Often at Chelsea Flower Show there is a stand out flower that you see on show garden after show garden and although there were a ton of Iris’ there weren’t any others or even an overriding colour that stood out.
One year at Chelsea every garden had very dark tulips. The kinds that look almost black. It got a bit boring but this year the gardens all looked very different.
Want to know which was my favorite?
Hands down it was the Hampton’s Mediterranean Garden designed by Filippo Dester gardenclublondon.co.uk. Why? Because it has a real living outdoors feel. The wall was covered in lime plaster with a soft natural pigment colour added. There was a dresser (under cover) which I just loved (made a mental note to look out for one for my garden). It had a working garden kitchen that seamlessly sat within the garden and a dining space under a pergola. The planting had lots of edibles, herbs, drought tolerant perennials and scented shrubs. And the sustainable part? The water feature is actually a tank that collects rainwater for easy watering when the weather is hot. So much inspiration.
The scent of a rose
I can’t write this without mentioning the incredible stand in the Great Pavillion. I’m a HUGE David Austin fan and no trip to The Chelsea Flower show is complete without checking out their stand. The first thing I do is look for the ‘Darcey Rose’. Named after Darcey Bussell but my daughterling’s name is Darcey Rose so it’s a personal fave.
This year I bought a new climbing rose for my garden at the show (and kinda wish I had been doing that for years and years. Imagine how amazing my garden would look now!)
I bought the Gertude Jekyll rose shrub. It looks beautiful and smells divine! Can’t wait to get it in the ground.
I already have a climbing David Austin Rose and it just gives and gives and gives.
Stands that deliver
Of course, some of us Interior Stylists’s favourite brands had stands at the show and it wouldn’t be the same without a catch up with them. Want to see what they had going on? Have a look below.
I should probably apologize for monopolising Barney and Tasha from Weaver Green. We possibly stood chatting for nearly an hour!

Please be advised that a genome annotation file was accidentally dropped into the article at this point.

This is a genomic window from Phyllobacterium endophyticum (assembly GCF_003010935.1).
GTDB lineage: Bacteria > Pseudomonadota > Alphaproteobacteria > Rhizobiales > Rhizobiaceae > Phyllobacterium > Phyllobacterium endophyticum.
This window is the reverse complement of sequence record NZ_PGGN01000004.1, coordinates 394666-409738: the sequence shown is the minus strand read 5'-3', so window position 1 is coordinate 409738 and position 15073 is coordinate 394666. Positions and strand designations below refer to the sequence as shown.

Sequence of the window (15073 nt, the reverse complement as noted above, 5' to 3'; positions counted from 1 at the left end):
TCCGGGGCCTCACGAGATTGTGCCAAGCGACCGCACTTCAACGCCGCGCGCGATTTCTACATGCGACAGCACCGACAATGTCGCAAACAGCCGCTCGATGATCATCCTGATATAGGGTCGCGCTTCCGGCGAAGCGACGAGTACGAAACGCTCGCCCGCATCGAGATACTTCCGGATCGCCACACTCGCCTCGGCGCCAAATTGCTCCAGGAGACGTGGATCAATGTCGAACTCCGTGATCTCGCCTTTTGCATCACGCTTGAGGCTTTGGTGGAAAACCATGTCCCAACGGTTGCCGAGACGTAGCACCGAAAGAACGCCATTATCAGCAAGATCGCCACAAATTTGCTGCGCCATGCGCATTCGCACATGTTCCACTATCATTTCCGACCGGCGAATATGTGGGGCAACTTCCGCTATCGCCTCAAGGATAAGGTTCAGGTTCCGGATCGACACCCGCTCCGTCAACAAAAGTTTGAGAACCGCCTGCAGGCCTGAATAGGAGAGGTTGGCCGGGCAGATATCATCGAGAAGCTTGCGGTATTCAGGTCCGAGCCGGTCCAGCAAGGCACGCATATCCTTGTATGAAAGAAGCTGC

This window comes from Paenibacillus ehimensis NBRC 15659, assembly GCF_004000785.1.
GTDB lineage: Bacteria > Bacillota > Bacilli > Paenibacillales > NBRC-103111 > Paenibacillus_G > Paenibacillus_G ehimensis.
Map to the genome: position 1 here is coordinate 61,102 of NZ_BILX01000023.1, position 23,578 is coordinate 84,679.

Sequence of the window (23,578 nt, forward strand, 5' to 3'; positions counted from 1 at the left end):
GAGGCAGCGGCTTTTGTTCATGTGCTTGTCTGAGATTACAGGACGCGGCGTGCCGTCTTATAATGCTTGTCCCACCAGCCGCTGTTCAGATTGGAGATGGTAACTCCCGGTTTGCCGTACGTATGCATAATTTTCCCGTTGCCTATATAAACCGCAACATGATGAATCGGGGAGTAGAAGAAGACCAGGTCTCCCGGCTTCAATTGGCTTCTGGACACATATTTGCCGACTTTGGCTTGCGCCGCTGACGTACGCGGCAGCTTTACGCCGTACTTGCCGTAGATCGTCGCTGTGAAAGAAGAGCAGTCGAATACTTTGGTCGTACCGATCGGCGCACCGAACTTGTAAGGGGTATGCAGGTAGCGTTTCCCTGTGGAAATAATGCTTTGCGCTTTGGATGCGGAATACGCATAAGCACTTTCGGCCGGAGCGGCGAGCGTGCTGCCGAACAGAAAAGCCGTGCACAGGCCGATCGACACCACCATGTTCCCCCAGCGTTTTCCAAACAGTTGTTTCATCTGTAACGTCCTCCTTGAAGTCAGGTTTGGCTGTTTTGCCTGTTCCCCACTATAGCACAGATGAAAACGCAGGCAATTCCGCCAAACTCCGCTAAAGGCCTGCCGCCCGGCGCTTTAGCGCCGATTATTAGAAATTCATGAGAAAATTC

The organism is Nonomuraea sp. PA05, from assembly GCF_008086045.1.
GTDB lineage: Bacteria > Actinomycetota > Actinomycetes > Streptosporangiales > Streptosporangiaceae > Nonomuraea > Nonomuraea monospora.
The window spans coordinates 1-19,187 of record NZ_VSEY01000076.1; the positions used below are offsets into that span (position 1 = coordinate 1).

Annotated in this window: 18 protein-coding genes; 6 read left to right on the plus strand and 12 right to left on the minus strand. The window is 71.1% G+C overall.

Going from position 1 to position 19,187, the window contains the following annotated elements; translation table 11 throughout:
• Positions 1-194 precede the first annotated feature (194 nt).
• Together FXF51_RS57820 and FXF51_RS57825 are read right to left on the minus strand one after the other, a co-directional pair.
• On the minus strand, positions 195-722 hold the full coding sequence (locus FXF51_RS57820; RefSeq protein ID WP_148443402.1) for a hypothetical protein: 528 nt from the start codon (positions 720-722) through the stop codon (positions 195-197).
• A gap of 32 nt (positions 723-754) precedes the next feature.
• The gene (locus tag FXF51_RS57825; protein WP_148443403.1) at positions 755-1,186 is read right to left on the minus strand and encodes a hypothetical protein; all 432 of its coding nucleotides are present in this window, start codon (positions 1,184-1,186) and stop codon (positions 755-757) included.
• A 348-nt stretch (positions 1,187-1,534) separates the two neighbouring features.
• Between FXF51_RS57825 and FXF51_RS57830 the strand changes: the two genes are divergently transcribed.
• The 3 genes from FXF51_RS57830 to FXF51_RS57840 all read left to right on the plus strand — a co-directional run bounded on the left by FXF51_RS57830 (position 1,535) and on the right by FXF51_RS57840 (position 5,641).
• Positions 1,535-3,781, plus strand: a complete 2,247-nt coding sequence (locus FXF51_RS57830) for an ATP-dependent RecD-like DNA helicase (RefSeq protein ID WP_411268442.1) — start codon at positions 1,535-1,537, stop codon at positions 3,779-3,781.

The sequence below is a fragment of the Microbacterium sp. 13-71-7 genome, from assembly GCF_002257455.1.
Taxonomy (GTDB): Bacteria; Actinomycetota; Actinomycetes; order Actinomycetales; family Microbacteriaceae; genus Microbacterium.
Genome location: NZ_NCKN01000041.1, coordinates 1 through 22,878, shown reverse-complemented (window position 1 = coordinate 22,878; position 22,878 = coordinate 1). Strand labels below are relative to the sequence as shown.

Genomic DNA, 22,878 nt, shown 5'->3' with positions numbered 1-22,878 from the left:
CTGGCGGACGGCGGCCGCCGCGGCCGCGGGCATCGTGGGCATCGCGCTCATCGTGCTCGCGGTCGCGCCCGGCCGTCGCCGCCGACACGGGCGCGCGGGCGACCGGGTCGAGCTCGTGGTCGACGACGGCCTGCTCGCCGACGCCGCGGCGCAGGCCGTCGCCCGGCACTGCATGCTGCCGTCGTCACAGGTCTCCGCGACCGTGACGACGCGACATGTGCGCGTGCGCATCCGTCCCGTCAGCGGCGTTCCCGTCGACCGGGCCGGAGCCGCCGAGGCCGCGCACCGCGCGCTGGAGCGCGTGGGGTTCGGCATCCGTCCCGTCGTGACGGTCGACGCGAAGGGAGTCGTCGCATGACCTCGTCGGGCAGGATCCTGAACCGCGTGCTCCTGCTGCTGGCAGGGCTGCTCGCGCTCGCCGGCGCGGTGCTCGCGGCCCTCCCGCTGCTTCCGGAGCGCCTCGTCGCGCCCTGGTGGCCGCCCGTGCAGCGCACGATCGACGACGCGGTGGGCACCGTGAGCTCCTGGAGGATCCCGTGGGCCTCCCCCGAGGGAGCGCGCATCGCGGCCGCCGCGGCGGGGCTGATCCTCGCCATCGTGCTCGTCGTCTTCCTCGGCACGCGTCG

They have a beautiful new rug collection called Silk Road, scarves, REALLY fabulous tablecloths and napkins and that’s not even mentioning the cushions and throws. All made from recycled plastic bottles.
p.s I interviewed Barney and Tasha on the podcast. Have a listen here.
This was the first year Andrew Martin were at The Chelsea Flower Show and boy did they make an impact. Their’s was one of the first stands I saw – because you couldn’t really miss it! Just look at this huge stone-like (I say that because I know what they are really made of and I can’t tell you as I’m sworn to secrecy) horse. There is a real archaeological theme to their stand, as well as their really gorgeous garden furniture and outdoor cushions.
Claire, Dilly and I may have sat chatting to Andrew Waller, the founder of Andrew Martin for a very long time. He is FABULOUS! He had us in stitches. He also talked about the inspiration for the archaeological statues. I think I need to get him on the podcast. I was fascinating to talk to.
When I grow up I want to be Susie Watson and design the things I want in my own home from pretty mugs for coffee and tea (there is a difference), fabrics for cushions and throws, pom poms because we all love pom poms right? and now furniture!
I wanted it all.
If you want really beautiful, really BIG pots for your garden, check out https://www.italianterrace.co.uk/ They literally come up to my hip – and I’m 5’10! and if you look on their website you’ll see they come up to my shoulder too!
They have showrooms and tons of advice on their website so you check it out.
Things I’ll do differently next time I visit the flower show.
By the end of the day – 20,000 steps later, I’d say this was a really fabulous show. Once again I saw coverage on TV that I hadn’t seen while I was there. I NEVER feel like I see everything. Maybe that’s why I am always so excited to come back year after year.
So, what would I do differently?
- Get there as early as possible.
The show opens at 8am (7am on Press Day) and I usually get work done before I head to the show. Even with 7 hours there I still missed a whole section.
- Bring a picnic lunch.
It was mobbed and all the food places had really long queues and really expensive food and drink. We spotted a group with a picnic complete with china plates and bubbly. Now that’s the way to do it.
- Check out the show guide first.
The accompanying show guide has so much info and showcases all the gardens, why there were weeds this year and so much more. If I check that out first I will know where I want to head first.
- Don’t miss the Great Pavillion.
I don’t think I have ever made time to really check out the Pavillion with the floral arrangements and specific flower types and their expert growers. Next year I’m going to start there so I don’t miss out.
- Find the sneaky loos
The benefit of walking around the show with two Interior Stylists who set up a stand – and had been on the grounds for four days before it opened is that they know where all the hidden loos are. Men you don’t need to worry about this but ladies, the queues were long at lunchtime and we snuck around the corner where there were none!
- Get a press pass
I was due to be shooting when the show’s Press day was this year so I didn’t apply for a press pass. You’ve guessed it. The shoot got moved to June and as the deadline to apply for a pass is months before the first RHS show I missed out. Thank you to Laura Ashley for inviting me as their guest.
- Find a Friend
And by that I mean find a stand that an Interior Stylist friend or two have designed and styled because is makes is sooooo exciting to see.
So what has inspired you to get out in the garden this week? Let me know in the comments below.